An interview with Stephanie, Jesse Jane and Peto of Forever Ink.
This is a story of a boys club that is no more.
For a very long time tattoos and the art of tattooing was very much like Rock ‘n’ Roll in that it was almost totally exclusive to the boys. Oh, there were exceptions of course as there always is.
Ok, so where am I going with this? Well, if you have paid attention, Rock ‘n’ Roll is no longer a boys only club and the same can be said for the art of tattooing. With the success of Kat Von D (L.A. Ink) and web sites like the Suicide Girls, which celebrates woman with body modification, mainly tattoos, it is no wonder that it has become so accepted for women to sport a half sleeve, or has it? What is even more amazing is to see how many women artists there are.
So this is where I’m going with this. Women are slowly beginning to dominate the tattoo world and that’s not a bad thing.
At Forever Ink, located on the west side of Grand Rapids Michigan, the women out number the men, 3 to 2. I figured I would sit down with the ladies of Forever Ink and find out how this all came about.
Give me your background. How did you get involved with tattooing?
Stephanie: “By the age of 18 I was selling paintings in coffee shops. I became interested in “real life” art and what’s more real than tattoos.
I got my first tat when I was 18 and in Richmond where tattoos were popular and the shops were competitive.
In order to get started I had to gave up everything to live in my car and drive up and down the coast looking for shops. I apprenticed with Andy Zylstra for over a year.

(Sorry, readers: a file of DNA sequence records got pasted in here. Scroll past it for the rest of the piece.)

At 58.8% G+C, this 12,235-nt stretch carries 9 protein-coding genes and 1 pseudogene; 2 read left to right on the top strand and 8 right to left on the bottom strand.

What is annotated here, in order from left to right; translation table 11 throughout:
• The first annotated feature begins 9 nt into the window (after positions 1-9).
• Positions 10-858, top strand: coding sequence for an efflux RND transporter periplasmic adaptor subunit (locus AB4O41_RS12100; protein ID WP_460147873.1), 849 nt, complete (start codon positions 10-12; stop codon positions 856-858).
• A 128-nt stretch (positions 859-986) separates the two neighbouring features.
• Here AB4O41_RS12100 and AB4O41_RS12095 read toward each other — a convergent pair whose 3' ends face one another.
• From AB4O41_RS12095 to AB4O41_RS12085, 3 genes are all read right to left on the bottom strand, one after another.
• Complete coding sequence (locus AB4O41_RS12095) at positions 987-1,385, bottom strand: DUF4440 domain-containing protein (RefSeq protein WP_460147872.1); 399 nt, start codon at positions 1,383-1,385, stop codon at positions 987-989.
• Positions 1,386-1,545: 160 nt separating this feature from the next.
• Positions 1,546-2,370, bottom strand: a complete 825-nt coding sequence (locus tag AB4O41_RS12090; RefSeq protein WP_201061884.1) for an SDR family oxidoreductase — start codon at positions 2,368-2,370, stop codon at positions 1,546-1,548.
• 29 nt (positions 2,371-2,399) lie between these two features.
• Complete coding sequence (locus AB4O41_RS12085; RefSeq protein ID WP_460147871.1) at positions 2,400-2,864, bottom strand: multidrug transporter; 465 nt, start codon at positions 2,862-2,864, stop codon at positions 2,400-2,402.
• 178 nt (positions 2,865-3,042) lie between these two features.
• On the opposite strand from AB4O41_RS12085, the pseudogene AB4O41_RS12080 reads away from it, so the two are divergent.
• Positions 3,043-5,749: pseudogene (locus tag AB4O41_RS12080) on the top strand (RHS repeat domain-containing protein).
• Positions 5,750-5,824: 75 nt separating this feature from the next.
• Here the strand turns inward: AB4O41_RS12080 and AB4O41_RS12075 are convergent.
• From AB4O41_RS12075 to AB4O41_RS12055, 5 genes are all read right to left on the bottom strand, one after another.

To this day I am still learning from Chris (owner of Forever Ink).”
Jesse: “I kinda fell into it actually. I was working at meijer and one of the staff members had a son that was a tattoo artist down the road. so I set up an appt and got hired on the spot to apprentice.”
Peto: “I pretty much knew I wanted to be a tattoo artist from a very young age. I begged and begged one of my tattooists, ( Brett Giroux from Holland) and after many years he invited me to apprentice, in exchange for cleaning shop & answering phones, making needles, back when they were still made primarily by hand. You know, the traditional, old school apprenticeship, in trade I got to watch & learn. I was very lucky for the opportunity!”
How are you viewed as a female tattoo artist? How do others view you when seen in public? Do you think people take you seriously? Are female artists more accepted now? How long have you been doing this?
S: “Everyone automatically assumes I’m the piercer or secretary.
Overall I think we are more accepted but some people still freak out in public when they see me but at the shop its ok.
I have been tattooing for 4 years. I started when I was 21.”
J: ”I think that people take it well. I have alot of clients that like the fact that I am female. especially when theyre really nervous or scared. I have found that it has been a perk. Its alot of fun being a female in a male dominated industry, the surprise on peoples face’s when you tell them that you are the artist, are priceless.
Oh there is still the rejection and disapproval are still on peoples minds and you can definitely see it in their expressions and body language. But I really could care less. The way that I think about all of my ink is simple, I am a canvas. Alot of people actually accept it and it makes for a good ice breaker. Most people approach me because of the work i have.